Photography by Greg Chow
“Shall we try to do this without talking for 15 minutes first?”
These were the opening words from Ted Leo as he took the stage at San Francisco’s Great American Music Hall opposite Aimee Mann. The stage setup was reminiscent of two fourth graders forced to sit on opposite ends of a classroom after chatting with each other too much. Leo and Mann left as much of the stage between them as possible, but this barrier failed to hide the charming chemistry that inspired them to join forces as The Both last year.
The two clearly have a deep friendship and mutual respect that perhaps showed most clearly when the normally uptempo and brash Leo accompanied Mann on her solo work. On Mann’s well-loved “Save Me”, he kicked out warbly solos and softly harmonized on the refrains, seemingly afraid his impact might blemish the fragility of the song. Leo’s work was also well represented, with Mann pulling bass duty for “Bottled in Cork” and the as-yet-unreleased “Lonsdale Avenue”.
The banter between the two was as much a part of the evening as the music, from Mann regaling the crowd with a story about the holy grail of graffiti she and Leo found in their dressing room at the Bottom of the Hill (a list of four new pussy rules*) to Leo describing his trip to Harbin Hot Springs, where he witnessed Watsu (an exercise where “an adult is cradled by another adult and swished around the water”).
The Both played every track off their self-titled debut album released earlier this year. You don’t need to call in Robert Langdon to decipher where the roots of each song took shape. “You Can’t Help Me Now” could easily be a B-side from Mann’s Lost in Space, while “Volunteers in America” carried over some of the Supertramp-esque synth and pep of her most recent solo record, Charmer. Leo’s influence was strongest on “The Gambler”, a track Mann claimed to have named in hope of recovering mislabeled royalties from Kenny Rogers. The song has a bite that pulls more strongly from Leo’s body of work, a kind of melodic menacing that Mann’s backing vocals reinforce with sweet malice.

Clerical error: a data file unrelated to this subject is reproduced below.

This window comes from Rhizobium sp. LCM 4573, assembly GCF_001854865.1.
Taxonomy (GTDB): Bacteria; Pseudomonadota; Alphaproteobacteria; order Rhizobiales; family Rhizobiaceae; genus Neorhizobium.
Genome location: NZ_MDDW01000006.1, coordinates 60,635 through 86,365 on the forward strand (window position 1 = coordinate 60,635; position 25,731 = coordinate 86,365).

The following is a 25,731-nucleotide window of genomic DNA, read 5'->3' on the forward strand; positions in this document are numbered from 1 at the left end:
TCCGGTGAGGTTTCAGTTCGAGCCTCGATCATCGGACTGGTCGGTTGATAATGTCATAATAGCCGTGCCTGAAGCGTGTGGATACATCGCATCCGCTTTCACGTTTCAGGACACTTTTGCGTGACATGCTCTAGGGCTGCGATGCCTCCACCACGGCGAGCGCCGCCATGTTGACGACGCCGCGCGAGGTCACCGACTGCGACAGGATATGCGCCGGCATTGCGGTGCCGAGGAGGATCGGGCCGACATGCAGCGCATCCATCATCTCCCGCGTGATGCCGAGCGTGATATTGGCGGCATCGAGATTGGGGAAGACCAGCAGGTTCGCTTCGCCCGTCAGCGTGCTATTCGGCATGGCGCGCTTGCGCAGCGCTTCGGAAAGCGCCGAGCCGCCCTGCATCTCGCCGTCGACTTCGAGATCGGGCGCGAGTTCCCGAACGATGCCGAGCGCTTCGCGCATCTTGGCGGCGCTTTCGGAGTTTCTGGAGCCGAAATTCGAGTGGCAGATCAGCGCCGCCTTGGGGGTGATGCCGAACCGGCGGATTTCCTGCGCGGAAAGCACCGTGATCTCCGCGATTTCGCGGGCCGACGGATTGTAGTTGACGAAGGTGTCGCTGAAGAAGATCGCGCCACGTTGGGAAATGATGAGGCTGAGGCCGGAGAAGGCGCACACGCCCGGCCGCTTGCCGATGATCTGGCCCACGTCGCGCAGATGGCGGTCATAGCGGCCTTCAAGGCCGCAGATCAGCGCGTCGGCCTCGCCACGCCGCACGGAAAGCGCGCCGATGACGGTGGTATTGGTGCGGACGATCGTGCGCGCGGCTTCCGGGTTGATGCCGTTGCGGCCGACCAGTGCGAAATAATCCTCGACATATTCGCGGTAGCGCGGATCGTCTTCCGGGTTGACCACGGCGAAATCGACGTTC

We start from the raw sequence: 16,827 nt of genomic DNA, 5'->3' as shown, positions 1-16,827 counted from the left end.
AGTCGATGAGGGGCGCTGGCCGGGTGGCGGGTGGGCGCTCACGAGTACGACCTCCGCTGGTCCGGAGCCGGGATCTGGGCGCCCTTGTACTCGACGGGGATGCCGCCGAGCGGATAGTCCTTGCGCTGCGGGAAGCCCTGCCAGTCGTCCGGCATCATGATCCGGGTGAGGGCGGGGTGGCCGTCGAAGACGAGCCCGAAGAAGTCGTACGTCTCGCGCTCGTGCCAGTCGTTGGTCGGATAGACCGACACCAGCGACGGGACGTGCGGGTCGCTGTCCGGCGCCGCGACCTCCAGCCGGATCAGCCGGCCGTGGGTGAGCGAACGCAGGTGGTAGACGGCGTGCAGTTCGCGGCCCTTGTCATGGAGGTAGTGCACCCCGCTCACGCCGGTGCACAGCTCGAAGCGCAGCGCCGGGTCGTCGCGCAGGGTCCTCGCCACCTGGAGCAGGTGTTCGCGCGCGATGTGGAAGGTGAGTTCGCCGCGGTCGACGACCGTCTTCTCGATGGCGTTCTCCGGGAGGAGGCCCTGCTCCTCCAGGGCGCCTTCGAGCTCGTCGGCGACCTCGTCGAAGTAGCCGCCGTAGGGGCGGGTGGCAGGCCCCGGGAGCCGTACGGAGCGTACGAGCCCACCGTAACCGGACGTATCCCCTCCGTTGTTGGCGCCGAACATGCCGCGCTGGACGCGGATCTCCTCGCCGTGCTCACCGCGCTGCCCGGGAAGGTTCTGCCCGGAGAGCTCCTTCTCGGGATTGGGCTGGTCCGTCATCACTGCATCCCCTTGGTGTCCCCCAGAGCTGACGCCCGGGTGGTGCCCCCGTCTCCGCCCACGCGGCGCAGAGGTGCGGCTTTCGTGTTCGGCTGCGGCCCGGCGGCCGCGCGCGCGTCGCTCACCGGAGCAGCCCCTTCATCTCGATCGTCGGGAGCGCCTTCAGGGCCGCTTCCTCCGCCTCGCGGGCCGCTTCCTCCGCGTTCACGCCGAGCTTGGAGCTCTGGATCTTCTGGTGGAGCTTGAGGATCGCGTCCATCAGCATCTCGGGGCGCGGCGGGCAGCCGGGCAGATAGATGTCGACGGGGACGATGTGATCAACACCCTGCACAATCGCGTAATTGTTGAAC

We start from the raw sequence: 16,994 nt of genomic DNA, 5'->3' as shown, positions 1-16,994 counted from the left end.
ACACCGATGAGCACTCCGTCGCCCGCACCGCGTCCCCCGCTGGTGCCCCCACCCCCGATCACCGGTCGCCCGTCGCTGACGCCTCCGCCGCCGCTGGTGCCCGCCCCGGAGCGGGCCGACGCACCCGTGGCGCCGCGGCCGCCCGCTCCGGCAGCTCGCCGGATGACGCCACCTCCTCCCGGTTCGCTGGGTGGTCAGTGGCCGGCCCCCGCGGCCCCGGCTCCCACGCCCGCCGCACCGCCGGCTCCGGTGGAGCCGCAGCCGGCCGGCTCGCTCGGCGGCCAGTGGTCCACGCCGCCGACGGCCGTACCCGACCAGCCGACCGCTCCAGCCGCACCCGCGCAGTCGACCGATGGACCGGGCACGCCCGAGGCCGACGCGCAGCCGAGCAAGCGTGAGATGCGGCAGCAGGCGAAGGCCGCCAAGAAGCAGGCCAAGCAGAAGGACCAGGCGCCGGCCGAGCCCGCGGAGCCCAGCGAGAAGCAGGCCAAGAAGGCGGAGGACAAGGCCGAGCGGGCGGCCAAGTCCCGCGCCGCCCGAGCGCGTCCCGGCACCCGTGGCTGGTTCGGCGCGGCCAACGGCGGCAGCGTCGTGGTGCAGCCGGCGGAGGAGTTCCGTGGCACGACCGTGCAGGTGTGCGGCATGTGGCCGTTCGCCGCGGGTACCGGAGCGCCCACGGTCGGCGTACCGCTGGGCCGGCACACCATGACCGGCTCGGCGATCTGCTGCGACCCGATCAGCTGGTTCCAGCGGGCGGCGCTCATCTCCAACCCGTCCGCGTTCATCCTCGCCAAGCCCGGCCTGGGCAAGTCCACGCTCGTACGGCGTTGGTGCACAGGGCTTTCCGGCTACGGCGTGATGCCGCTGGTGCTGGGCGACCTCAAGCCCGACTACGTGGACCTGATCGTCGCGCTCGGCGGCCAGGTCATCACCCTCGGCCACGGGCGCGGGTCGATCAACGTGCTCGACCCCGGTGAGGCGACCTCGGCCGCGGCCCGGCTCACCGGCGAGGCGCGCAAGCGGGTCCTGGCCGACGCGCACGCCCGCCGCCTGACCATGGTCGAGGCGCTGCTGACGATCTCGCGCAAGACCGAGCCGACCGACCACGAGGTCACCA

Nothing stoked the embers of the crowd more than when Mann and Leo broke into the ‘Til Tuesday classic “Voices Carry”, with Leo stretching his range to match the refrain’s falsetto. The music is far more haunting when stripped of its synths and production. In the hands of The Both it was transformed from power ballad to lullaby. In essence, this is the brilliance of bringing these two musicians together: They are artists likely to be found on the same iPods, but they have measurably different approaches to their craft. When taken as a unit, however, they afford themselves the chance to reimagine their own work.
* New Pussy Rules
01. Never pull out
02. Never get out
03. Lock it down
Volunteers of America
The Inevitable Shove
Pay For It
You Can’t Help Me Now
Save Me (Aimee Mann song)
Lonsdale Avenue (Ted Leo song)
Bottled in Cork (Ted Leo song)
Goodbye Caroline (Aimee Mann song)
Voices Carry (‘Til Tuesday cover)
Honesty is No Excuse (Thin Lizzy cover)